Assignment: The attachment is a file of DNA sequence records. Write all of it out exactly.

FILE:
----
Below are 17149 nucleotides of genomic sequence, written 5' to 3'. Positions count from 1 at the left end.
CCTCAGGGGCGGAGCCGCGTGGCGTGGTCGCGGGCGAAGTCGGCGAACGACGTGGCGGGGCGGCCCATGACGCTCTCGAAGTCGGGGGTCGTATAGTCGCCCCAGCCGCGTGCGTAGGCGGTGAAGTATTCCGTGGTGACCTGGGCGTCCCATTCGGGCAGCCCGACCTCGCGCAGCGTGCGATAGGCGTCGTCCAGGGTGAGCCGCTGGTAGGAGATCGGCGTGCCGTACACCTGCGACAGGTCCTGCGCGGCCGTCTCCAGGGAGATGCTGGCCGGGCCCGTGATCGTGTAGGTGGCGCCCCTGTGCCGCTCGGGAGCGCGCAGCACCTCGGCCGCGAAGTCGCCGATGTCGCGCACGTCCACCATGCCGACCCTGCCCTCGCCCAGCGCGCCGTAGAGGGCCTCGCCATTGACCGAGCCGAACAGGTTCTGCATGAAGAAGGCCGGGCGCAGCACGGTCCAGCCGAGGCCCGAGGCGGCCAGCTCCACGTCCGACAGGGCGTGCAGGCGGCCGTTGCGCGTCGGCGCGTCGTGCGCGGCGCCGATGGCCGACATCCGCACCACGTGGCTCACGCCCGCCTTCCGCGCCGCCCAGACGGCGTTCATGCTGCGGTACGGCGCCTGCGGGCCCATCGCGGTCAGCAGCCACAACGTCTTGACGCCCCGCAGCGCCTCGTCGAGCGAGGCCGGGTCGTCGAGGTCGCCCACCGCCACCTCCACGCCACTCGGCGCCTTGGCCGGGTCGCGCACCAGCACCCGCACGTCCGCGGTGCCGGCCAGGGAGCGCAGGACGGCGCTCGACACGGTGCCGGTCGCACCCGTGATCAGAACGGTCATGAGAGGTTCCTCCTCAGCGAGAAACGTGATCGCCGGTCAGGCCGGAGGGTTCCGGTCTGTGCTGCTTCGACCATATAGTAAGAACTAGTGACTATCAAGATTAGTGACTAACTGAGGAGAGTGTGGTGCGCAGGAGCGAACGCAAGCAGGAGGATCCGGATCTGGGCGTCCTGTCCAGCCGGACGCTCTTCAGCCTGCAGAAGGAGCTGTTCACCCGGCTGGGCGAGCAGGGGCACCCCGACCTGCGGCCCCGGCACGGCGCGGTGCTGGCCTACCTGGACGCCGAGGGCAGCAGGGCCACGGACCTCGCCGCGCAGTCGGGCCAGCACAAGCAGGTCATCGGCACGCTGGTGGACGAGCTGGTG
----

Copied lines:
Below are 17149 nucleotides of genomic sequence, written 5' to 3'. Positions count from 1 at the left end.
CCTCAGGGGCGGAGCCGCGTGGCGTGGTCGCGGGCGAAGTCGGCGAACGACGTGGCGGGGCGGCCCATGACGCTCTCGAAGTCGGGGGTCGTATAGTCGCCCCAGCCGCGTGCGTAGGCGGTGAAGTATTCCGTGGTGACCTGGGCGTCCCATTCGGGCAGCCCGACCTCGCGCAGCGTGCGATAGGCGTCGTCCAGGGTGAGCCGCTGGTAGGAGATCGGCGTGCCGTACACCTGCGACAGGTCCTGCGCGGCCGTCTCCAGGGAGATGCTGGCCGGGCCCGTGATCGTGTAGGTGGCGCCCCTGTGCCGCTCGGGAGCGCGCAGCACCTCGGCCGCGAAGTCGCCGATGTCGCGCACGTCCACCATGCCGACCCTGCCCTCGCCCAGCGCGCCGTAGAGGGCCTCGCCATTGACCGAGCCGAACAGGTTCTGCATGAAGAAGGCCGGGCGCAGCACGGTCCAGCCGAGGCCCGAGGCGGCCAGCTCCACGTCCGACAGGGCGTGCAGGCGGCCGTTGCGCGTCGGCGCGTCGTGCGCGGCGCCGATGGCCGACATCCGCACCACGTGGCTCACGCCCGCCTTCCGCGCCGCCCAGACGGCGTTCATGCTGCGGTACGGCGCCTGCGGGCCCATCGCGGTCAGCAGCCACAACGTCTTGACGCCCCGCAGCGCCTCGTCGAGCGAGGCCGGGTCGTCGAGGTCGCCCACCGCCACCTCCACGCCACTCGGCGCCTTGGCCGGGTCGCGCACCAGCACCCGCACGTCCGCGGTGCCGGCCAGGGAGCGCAGGACGGCGCTCGACACGGTGCCGGTCGCACCCGTGATCAGAACGGTCATGAGAGGTTCCTCCTCAGCGAGAAACGTGATCGCCGGTCAGGCCGGAGGGTTCCGGTCTGTGCTGCTTCGACCATATAGTAAGAACTAGTGACTATCAAGATTAGTGACTAACTGAGGAGAGTGTGGTGCGCAGGAGCGAACGCAAGCAGGAGGATCCGGATCTGGGCGTCCTGTCCAGCCGGACGCTCTTCAGCCTGCAGAAGGAGCTGTTCACCCGGCTGGGCGAGCAGGGGCACCCCGACCTGCGGCCCCGGCACGGCGCGGTGCTGGCCTACCTGGACGCCGAGGGCAGCAGGGCCACGGACCTCGCCGCGCAGTCGGGCCAGCACAAGCAGGTCATCGGCACGCTGGTGGACGAGCTGGTG